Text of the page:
Surrogacy in California

Although surrogacy has become much more common in recent years, it remains a somewhat controversial issue, which is why in some US states still denied this process. The surrogacy laws of this country can be quite complicated, therefore, for those who intend to use this procedure to have a child, it is important to understand exactly how the state of residence deals with such laws.

California is one of the few states to accept surrogacy agreements, and although California does not have a statute that directly addresses the subrogation process, state courts have used California's uniform paternity law for the purpose of interpreting a series of different cases relating to this procedure.

California allows for commercial subrogation as well as regularly enforces contracts regarding maternity gestational surrogacy. In addition, the state makes it possible for all parents-regardless of marital status and / or sexual orientation-to establish legal rights as parents before the birth of their child, without the need to go through adoption procedures. In a situation of gestational surrogacy, the surrogate is not the biological contributor to the egg, but rather the embryo carrier that is composed of the expected sperm from the father and the egg of the intended mother, and then implanted into the uterus of the surrogate by in vitro fertilization.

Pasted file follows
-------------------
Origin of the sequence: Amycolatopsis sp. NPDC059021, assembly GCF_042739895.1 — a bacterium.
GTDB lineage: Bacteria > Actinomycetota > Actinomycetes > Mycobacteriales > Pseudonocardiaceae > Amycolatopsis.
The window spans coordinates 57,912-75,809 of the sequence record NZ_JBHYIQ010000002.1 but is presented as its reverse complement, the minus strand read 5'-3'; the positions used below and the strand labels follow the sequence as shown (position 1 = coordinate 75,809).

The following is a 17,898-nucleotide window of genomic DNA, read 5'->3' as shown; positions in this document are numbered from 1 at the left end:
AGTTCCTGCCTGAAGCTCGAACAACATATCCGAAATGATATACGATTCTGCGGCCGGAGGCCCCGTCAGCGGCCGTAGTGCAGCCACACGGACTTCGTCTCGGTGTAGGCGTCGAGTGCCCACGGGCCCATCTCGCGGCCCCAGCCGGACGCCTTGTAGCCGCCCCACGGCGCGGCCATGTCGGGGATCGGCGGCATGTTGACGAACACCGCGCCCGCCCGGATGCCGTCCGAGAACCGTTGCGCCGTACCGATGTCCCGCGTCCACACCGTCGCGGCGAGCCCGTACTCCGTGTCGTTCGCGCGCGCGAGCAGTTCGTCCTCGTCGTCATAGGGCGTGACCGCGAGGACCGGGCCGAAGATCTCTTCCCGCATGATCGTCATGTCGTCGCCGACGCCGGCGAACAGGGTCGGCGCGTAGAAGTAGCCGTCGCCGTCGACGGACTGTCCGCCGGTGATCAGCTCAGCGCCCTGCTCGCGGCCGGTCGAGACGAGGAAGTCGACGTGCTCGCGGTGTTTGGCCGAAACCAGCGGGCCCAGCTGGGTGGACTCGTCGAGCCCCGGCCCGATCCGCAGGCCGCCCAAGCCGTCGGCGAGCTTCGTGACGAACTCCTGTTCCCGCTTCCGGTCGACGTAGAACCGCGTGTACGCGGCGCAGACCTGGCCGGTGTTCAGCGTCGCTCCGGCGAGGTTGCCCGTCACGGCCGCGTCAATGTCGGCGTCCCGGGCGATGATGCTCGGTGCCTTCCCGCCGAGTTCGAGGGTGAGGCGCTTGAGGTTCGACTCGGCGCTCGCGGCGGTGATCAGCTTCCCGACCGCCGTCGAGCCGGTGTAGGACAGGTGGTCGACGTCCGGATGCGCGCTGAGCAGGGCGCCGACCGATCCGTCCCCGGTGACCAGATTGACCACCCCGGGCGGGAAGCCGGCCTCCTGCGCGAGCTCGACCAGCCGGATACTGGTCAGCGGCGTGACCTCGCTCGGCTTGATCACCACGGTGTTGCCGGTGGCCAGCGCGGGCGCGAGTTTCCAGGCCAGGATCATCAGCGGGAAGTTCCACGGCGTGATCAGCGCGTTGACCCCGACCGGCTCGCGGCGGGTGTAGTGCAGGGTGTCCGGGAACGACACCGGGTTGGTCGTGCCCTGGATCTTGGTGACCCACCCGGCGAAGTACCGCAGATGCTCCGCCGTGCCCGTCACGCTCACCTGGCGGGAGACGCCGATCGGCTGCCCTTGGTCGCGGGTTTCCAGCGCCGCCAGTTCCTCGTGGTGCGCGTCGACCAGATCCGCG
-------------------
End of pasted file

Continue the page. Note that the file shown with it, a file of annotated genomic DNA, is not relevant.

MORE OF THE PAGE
For most people, surrogacy is still considered a taboo subject, in a study by Dr. Heather Jacobson of the University of Texas, it is mentioned that surrogacy is often misinterpreted by others as well as by one's own industry. "Many people find it difficult to understand why someone wants to beget a baby by a stranger," said Jacobson; whose interest in subrogation stems it from her studies of family formation. "In my study, I found that most surrogate mothers loved being part of this process. They were interested in helping others to have a child, and they enjoyed the pregnancy." In this study, surrogate mothers were between the ages of 25 and 45 at the time of the interviews, and all were paid, from $ 15,000 to $ 35,000. Most of the women were married, financially stable and all had their own children. In addition, Dr. Jacobson pointed out that most of the surrogate mothers were not housewives, as many assume, they work on what it is called "care professions" like nursing, teaching, social service or social work. Finally she said: "I found it interesting that surrogate mothers are reluctant to think of this as a job because they are involved in a large amount of workforce to be able to help people who desperately want a child".

If you're currently going through a surrogacy procedure and are looking for legal representation, contact us for a free consultation. Click here to schedule or send a SMS to 619 648-9652.

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